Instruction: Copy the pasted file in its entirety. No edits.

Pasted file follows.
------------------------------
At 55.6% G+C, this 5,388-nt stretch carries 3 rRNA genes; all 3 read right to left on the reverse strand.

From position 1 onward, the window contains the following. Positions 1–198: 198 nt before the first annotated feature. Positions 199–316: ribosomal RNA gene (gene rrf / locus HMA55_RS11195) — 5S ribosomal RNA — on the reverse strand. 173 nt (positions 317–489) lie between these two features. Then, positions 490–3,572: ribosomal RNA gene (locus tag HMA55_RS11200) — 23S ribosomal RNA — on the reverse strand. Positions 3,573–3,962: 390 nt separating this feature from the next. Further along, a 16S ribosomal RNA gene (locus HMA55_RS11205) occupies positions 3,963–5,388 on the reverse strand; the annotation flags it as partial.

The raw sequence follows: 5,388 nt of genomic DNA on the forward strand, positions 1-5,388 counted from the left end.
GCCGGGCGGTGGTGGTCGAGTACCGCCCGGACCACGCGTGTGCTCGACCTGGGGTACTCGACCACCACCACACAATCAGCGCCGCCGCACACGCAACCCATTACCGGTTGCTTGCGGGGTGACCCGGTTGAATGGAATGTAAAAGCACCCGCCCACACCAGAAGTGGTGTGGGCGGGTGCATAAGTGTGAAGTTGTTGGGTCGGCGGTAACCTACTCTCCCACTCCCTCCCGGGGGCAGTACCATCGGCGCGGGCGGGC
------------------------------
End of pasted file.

At 55.6% G+C, this 5,388-nt stretch carries 3 rRNA genes; all 3 read right to left on the reverse strand.

From position 1 onward, the window contains the following. Positions 1–198: 198 nt before the first annotated feature. Positions 199–316: ribosomal RNA gene (gene rrf / locus HMA55_RS11195) — 5S ribosomal RNA — on the reverse strand. 173 nt (positions 317–489) lie between these two features. Then, positions 490–3,572: ribosomal RNA gene (locus tag HMA55_RS11200) — 23S ribosomal RNA — on the reverse strand. Positions 3,573–3,962: 390 nt separating this feature from the next. Further along, a 16S ribosomal RNA gene (locus HMA55_RS11205) occupies positions 3,963–5,388 on the reverse strand; the annotation flags it as partial.

The raw sequence follows: 5,388 nt of genomic DNA on the forward strand, positions 1-5,388 counted from the left end.
GCCGGGCGGTGGTGGTCGAGTACCGCCCGGACCACGCGTGTGCTCGACCTGGGGTACTCGACCACCACCACACAATCAGCGCCGCCGCACACGCAACCCATTACCGGTTGCTTGCGGGGTGACCCGGTTGAATGGAATGTAAAAGCACCCGCCCACACCAGAAGTGGTGTGGGCGGGTGCATAAGTGTGAAGTTGTTGGGTCGGCGGTAACCTACTCTCCCACTCCCTCCCGGGGGCAGTACCATCGGCGCGGGCGGGC